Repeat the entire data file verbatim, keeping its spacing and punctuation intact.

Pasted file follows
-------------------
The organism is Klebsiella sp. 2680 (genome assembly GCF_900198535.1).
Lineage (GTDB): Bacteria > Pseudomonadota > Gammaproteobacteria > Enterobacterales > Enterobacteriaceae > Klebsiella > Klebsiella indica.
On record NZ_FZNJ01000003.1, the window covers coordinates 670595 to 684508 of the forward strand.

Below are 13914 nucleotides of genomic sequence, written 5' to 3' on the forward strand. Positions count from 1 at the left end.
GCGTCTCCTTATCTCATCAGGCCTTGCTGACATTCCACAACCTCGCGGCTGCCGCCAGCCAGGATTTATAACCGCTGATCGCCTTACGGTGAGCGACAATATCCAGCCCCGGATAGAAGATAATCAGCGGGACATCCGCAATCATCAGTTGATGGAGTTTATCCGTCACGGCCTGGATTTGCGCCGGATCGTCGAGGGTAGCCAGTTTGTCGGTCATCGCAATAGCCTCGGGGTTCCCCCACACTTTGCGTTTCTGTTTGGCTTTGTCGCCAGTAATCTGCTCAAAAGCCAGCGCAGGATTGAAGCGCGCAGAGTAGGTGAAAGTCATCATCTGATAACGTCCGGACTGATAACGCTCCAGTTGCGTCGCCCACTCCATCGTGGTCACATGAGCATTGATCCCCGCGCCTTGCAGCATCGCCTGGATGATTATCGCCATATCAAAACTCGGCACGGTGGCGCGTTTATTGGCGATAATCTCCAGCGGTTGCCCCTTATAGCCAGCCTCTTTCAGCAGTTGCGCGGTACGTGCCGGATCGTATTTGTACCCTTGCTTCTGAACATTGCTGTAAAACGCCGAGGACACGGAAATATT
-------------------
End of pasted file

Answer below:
The organism is Klebsiella sp. 2680 (genome assembly GCF_900198535.1).
Lineage (GTDB): Bacteria > Pseudomonadota > Gammaproteobacteria > Enterobacterales > Enterobacteriaceae > Klebsiella > Klebsiella indica.
On record NZ_FZNJ01000003.1, the window covers coordinates 670595 to 684508 of the forward strand.

Below are 13914 nucleotides of genomic sequence, written 5' to 3' on the forward strand. Positions count from 1 at the left end.
GCGTCTCCTTATCTCATCAGGCCTTGCTGACATTCCACAACCTCGCGGCTGCCGCCAGCCAGGATTTATAACCGCTGATCGCCTTACGGTGAGCGACAATATCCAGCCCCGGATAGAAGATAATCAGCGGGACATCCGCAATCATCAGTTGATGGAGTTTATCCGTCACGGCCTGGATTTGCGCCGGATCGTCGAGGGTAGCCAGTTTGTCGGTCATCGCAATAGCCTCGGGGTTCCCCCACACTTTGCGTTTCTGTTTGGCTTTGTCGCCAGTAATCTGCTCAAAAGCCAGCGCAGGATTGAAGCGCGCAGAGTAGGTGAAAGTCATCATCTGATAACGTCCGGACTGATAACGCTCCAGTTGCGTCGCCCACTCCATCGTGGTCACATGAGCATTGATCCCCGCGCCTTGCAGCATCGCCTGGATGATTATCGCCATATCAAAACTCGGCACGGTGGCGCGTTTATTGGCGATAATCTCCAGCGGTTGCCCCTTATAGCCAGCCTCTTTCAGCAGTTGCGCGGTACGTGCCGGATCGTATTTGTACCCTTGCTTCTGAACATTGCTGTAAAACGCCGAGGACACGGAAATATT